Is your warehouse ‘choc full’ of stock? How to manage excess inventory more efficiently
If you have committed to holding additional stocks in case of future shortfalls over the coming months, ensure you are following these best practices to manage excess inventory as efficiently as possible to minimise costs or wastage.
Holding excess inventory can be a costly strategy and now, because of future economic uncertainty, the practice is becoming widespread. Companies are clearly balancing the additional costs of inventory management against the potential implications of being short of raw materials and deciding the former scenario is a preferable place to be. It’s no longer a case of ‘just in time’ but a question of ‘just in case’.
If you’ve committed to holding additional stocks in case of future shortfalls over the coming months, ensure you are following these best practices to manage excess inventory as efficiently as possible to minimise costs or wastage.
5 ways a WMS helps when your warehouse is ‘choc full’
Here’s how a WMS (warehouse management system) can help improve efficiency when warehouse space is tight and you are holding excess inventory for unforeseen events:
Putaway management and location assignments
Invaluable for warehouses with excess inventory, an effective put-away process is an important stock management strategy to maximise space utilisation and ensure the physical movement of products can be kept to a minimum. There are multiple ways a WMS can automate putaway, by identifying the best place to store items based on available spaces, monitoring how frequently the items will be picked and where they should be placed in the warehouse and whether items need special storage considerations.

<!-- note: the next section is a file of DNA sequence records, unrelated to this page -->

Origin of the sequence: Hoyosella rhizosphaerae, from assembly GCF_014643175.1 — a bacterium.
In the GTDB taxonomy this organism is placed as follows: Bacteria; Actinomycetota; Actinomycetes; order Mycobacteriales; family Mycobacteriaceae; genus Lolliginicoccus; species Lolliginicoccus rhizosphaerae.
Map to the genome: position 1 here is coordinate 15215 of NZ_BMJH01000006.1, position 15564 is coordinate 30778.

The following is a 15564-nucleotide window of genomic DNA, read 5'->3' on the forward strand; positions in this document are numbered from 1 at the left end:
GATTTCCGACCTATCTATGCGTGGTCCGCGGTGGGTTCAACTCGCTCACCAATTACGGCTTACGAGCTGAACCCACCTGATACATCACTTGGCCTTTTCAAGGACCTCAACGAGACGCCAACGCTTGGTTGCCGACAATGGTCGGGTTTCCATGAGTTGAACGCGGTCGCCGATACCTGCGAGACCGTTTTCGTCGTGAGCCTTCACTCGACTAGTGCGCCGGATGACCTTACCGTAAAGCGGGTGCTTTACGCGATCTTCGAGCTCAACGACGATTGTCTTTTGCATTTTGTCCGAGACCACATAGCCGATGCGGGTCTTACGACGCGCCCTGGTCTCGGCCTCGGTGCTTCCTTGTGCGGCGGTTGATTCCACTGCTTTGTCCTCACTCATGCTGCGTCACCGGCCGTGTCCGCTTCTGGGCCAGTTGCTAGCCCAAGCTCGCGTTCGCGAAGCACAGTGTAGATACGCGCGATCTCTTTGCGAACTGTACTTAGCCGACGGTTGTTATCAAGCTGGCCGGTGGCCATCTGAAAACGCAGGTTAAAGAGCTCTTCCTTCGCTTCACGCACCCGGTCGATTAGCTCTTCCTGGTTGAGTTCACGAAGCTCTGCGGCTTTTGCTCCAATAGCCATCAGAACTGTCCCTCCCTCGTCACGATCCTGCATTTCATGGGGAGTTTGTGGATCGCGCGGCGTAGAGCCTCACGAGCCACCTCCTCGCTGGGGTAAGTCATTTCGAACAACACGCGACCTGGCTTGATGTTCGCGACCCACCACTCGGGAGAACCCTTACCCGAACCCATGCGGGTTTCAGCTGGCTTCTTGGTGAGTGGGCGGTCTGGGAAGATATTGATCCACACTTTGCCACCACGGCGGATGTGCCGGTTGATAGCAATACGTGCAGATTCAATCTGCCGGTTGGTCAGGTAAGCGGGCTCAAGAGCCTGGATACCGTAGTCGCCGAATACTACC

The different putaway options available within a WMS can be flexible and suggested on an adhoc basis, or structured around a set of rules. For instance, they could be set to raise an alert if the incoming stocks need special handling instructions, e.g. allergens must be stored well away from any contaminants in a food warehouse.
Pick route optimisation and planning
As travelling can take up a large part of the time spent on warehouse picking processes, appropriate sequencing of picking tasks within an order is crucial to achieving high efficiency, especially when the warehouse is holding excess stock. After evaluating the day’s order pool and assigning tasks, a WMS automatically evaluates the routes available and will direct operatives to fulfil pick instructions using the most efficient travel path for their immediate location. Goods are picked more quickly, potentially using fewer resources.
Shelf life management and stock rotation
There is huge value in using a warehouse management system to optimise stock rotation and ensure that items with a limited shelf life are carefully managed to avoid any wastage. This extends beyond the obvious perishable raw materials to also include packaging items, which can in turn also impair finished product quality if they are past their recommended use by date. A WMS makes this easy by automatically reminding operatives of which lots to pick first, based on first in first out principles.
Perpetual inventory (PI) stock counting
If your warehouse is holding excess inventory, how are you managing stock counts? By introducing a daily PI or cyclical counting process supported by a WMS, warehouse managers can eliminate the need to undertake stock counts on a monthly or yearly basis. Cyclical counting is the most effective way to maintain inventory. It also means it’s business as usual whilst counting is in progress and shrinkage can be minimised. All materials movements are accurately recorded with an electronic audit trail and discrepancies are immediately apparent.
When product quality issues are raised, it is vital that all affected products can be quickly and accurately identified to minimise potential losses – both financially and to brand reputation. Using a WMS, it’s possible to create reports detailing lot/batch/expiry date information which confirms to compliance requirements and also allows for detailed trend analysis. At any point in time, a WMS will provide a full trail of what has happened to every element of stock during its entire lifecycle, providing extensive traceability management options. The audit trail covers the entire supply chain, right down to the source and provenance of the original raw ingredients at the SKU, UPC and lot level, limiting the impact of inventory wastage.